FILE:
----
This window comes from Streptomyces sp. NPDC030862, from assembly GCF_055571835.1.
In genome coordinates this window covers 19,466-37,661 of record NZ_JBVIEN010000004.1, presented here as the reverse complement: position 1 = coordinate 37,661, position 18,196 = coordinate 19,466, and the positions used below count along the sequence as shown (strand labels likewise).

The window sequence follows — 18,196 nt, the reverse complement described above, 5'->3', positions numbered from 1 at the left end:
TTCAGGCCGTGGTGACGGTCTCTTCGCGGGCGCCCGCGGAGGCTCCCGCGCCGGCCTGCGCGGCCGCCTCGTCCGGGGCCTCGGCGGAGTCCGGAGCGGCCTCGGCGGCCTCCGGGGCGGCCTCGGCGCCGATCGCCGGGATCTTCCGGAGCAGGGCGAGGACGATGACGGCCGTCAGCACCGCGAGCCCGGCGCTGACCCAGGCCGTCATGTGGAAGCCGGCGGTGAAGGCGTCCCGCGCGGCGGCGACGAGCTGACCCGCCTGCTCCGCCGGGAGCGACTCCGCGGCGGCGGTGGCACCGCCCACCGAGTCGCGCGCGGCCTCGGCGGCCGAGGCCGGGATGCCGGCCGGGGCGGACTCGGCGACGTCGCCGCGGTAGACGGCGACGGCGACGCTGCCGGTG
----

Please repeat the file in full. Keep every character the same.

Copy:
This window comes from Streptomyces sp. NPDC030862, from assembly GCF_055571835.1.
In genome coordinates this window covers 19,466-37,661 of record NZ_JBVIEN010000004.1, presented here as the reverse complement: position 1 = coordinate 37,661, position 18,196 = coordinate 19,466, and the positions used below count along the sequence as shown (strand labels likewise).

The window sequence follows — 18,196 nt, the reverse complement described above, 5'->3', positions numbered from 1 at the left end:
TTCAGGCCGTGGTGACGGTCTCTTCGCGGGCGCCCGCGGAGGCTCCCGCGCCGGCCTGCGCGGCCGCCTCGTCCGGGGCCTCGGCGGAGTCCGGAGCGGCCTCGGCGGCCTCCGGGGCGGCCTCGGCGCCGATCGCCGGGATCTTCCGGAGCAGGGCGAGGACGATGACGGCCGTCAGCACCGCGAGCCCGGCGCTGACCCAGGCCGTCATGTGGAAGCCGGCGGTGAAGGCGTCCCGCGCGGCGGCGACGAGCTGACCCGCCTGCTCCGCCGGGAGCGACTCCGCGGCGGCGGTGGCACCGCCCACCGAGTCGCGCGCGGCCTCGGCGGCCGAGGCCGGGATGCCGGCCGGGGCGGACTCGGCGACGTCGCCGCGGTAGACGGCGACGGCGACGCTGCCGGTG